Boron is the only nutrient which, when in short supply, can accelerate physiological processes instead of reduce them and therefore abnormal growth can occur. Symptoms of boron deficiency often start on the younger leaves of the plant and they appear crinkled, deformed and brittle. Necrotic patches may appear at the leaf margins and the plants may appear stunted. Stems can also be affected with hollow lesions occurring and splitting of the stems. Some of these symptoms can be made worse by sandy, alkaline soils low in organic matter as well as high levels of calcium present.
Vegetable Brassicas require boron in quite large amounts where it helps control nutritional disorders such as tip burn and hollow heart. Find further information on the symptoms and causes of Boron Deficiency in Vegetable Brassicas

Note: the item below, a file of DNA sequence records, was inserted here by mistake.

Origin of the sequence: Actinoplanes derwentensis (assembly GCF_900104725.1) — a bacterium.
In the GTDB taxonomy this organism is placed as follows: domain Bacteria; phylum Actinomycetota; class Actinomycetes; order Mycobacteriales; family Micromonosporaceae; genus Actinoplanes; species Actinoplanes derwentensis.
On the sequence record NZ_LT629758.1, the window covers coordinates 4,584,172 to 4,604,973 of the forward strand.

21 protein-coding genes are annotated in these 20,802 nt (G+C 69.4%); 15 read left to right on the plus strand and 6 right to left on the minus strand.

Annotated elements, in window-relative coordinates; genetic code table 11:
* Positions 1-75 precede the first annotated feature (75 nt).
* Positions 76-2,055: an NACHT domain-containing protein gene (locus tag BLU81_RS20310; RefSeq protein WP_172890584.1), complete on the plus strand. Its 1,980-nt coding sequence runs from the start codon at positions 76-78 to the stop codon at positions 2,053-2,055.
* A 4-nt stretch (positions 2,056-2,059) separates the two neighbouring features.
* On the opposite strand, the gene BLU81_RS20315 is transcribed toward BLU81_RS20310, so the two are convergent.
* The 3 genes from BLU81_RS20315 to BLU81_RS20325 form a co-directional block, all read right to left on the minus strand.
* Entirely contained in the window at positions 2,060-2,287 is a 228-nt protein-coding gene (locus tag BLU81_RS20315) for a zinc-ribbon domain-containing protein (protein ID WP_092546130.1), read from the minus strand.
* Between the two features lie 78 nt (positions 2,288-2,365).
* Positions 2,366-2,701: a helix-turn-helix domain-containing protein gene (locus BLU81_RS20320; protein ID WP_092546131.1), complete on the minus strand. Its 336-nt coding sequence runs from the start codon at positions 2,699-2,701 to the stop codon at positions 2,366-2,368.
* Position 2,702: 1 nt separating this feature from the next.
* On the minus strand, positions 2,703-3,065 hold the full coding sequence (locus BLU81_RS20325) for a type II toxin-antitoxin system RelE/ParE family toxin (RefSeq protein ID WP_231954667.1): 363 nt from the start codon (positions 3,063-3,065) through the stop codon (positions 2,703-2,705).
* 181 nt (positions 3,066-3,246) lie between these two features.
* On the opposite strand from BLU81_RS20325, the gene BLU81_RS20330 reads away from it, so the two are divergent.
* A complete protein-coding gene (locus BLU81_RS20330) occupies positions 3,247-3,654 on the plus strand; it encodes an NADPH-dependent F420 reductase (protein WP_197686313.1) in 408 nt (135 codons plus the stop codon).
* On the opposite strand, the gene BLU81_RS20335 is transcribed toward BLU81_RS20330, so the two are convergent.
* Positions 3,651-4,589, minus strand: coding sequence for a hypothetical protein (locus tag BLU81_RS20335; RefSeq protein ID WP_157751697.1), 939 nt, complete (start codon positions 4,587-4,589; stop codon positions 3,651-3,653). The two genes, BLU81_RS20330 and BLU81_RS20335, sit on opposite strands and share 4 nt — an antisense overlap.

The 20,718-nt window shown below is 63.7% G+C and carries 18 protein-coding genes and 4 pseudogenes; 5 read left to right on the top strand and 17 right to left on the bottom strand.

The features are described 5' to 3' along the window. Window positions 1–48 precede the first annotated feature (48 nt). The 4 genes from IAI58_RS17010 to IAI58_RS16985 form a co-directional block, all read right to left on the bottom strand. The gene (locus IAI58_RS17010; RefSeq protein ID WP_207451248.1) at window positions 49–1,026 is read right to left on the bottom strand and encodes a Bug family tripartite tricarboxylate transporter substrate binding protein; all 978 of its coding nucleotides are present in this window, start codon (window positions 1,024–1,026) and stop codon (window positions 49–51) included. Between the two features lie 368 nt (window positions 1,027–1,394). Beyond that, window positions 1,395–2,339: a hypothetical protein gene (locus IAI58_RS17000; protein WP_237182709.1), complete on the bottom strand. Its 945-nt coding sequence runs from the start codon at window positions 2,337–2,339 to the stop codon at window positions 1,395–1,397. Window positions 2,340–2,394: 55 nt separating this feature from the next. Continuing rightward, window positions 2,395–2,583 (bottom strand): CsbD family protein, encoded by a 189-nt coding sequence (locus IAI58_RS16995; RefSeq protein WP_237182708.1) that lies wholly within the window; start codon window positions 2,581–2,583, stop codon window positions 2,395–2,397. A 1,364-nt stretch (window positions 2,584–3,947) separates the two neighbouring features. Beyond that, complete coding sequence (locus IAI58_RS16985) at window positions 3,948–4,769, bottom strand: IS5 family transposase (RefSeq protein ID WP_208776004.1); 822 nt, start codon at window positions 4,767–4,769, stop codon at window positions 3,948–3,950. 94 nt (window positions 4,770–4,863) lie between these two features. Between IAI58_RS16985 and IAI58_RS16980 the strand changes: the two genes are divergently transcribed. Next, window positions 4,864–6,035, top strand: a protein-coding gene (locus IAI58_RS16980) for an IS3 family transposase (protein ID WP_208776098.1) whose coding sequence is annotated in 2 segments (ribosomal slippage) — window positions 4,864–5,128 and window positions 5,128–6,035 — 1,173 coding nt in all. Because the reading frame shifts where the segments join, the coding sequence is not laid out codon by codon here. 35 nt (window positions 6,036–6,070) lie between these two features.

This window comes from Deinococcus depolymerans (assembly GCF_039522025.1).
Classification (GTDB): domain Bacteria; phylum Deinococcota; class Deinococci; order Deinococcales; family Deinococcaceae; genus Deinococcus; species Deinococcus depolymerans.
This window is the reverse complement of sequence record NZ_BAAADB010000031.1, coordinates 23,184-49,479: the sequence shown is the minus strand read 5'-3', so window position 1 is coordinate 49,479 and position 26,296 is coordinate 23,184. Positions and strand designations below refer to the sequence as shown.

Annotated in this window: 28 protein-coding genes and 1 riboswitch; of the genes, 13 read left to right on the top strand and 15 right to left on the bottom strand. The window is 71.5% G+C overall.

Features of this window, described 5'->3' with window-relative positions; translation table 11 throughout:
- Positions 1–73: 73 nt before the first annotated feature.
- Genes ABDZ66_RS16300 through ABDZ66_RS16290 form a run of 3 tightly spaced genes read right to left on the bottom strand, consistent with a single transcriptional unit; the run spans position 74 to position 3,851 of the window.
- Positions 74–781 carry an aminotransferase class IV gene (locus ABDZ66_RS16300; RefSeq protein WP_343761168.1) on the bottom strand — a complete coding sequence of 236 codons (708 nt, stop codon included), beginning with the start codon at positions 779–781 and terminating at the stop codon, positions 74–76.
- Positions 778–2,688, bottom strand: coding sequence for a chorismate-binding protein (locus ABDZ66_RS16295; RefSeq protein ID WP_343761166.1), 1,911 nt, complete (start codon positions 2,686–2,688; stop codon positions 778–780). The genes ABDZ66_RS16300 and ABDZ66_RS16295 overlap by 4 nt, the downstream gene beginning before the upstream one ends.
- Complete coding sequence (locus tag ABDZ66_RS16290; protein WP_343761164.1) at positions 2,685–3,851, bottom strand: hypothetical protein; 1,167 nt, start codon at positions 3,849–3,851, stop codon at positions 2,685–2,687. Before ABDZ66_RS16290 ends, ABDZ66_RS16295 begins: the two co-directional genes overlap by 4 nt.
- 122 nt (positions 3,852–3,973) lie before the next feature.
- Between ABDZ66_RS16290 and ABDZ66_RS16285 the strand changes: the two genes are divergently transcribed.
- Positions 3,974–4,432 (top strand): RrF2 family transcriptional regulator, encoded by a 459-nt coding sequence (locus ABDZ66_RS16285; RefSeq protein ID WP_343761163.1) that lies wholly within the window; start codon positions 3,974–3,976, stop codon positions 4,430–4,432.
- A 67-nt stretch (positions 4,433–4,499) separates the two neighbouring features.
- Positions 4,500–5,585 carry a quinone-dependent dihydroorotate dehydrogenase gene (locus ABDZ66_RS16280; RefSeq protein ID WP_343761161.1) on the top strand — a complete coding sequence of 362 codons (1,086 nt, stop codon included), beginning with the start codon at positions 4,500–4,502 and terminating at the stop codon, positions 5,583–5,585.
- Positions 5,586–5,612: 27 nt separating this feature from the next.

Yara brassica trials have also highlighted the synergy between calcium and boron, improving the uptake of each nutrient and improving the control of associated disorders, not only in brassicas but also in other crops showing a response to calcium and boron such as potatoes.
YaraLiva NITRABOR contains a balanced combination of soluble nitrate nitrogen, calcium and boron that can be safely applied to green crops right up to harvest without fear of scorch to enhance both the quality and marketable yield of vegetable brassicas.
The potato crop requires potassium in large quantities, 50% more, in fact, than nitrogen. A 38.5t/ha crop can remove more than 120kg/ha of nitrogen whereas it can remove over 200kg/ha of potassium. Both of these macronutrients are important throughout vegetative growth, tuber formation and bulking.
Nitrogen is important for leaf and tuber growth and is recycled from lead to the tuber during bulking, the same can be said for potassium. When thinking of potassium then as you can see from the removal values that it is key for high yields and maintaining tuber integrity.
Phosphate is also required in relatively large quantities during early growth due to its importance in root and shoot development and tuber set but also later on in the season for bulking.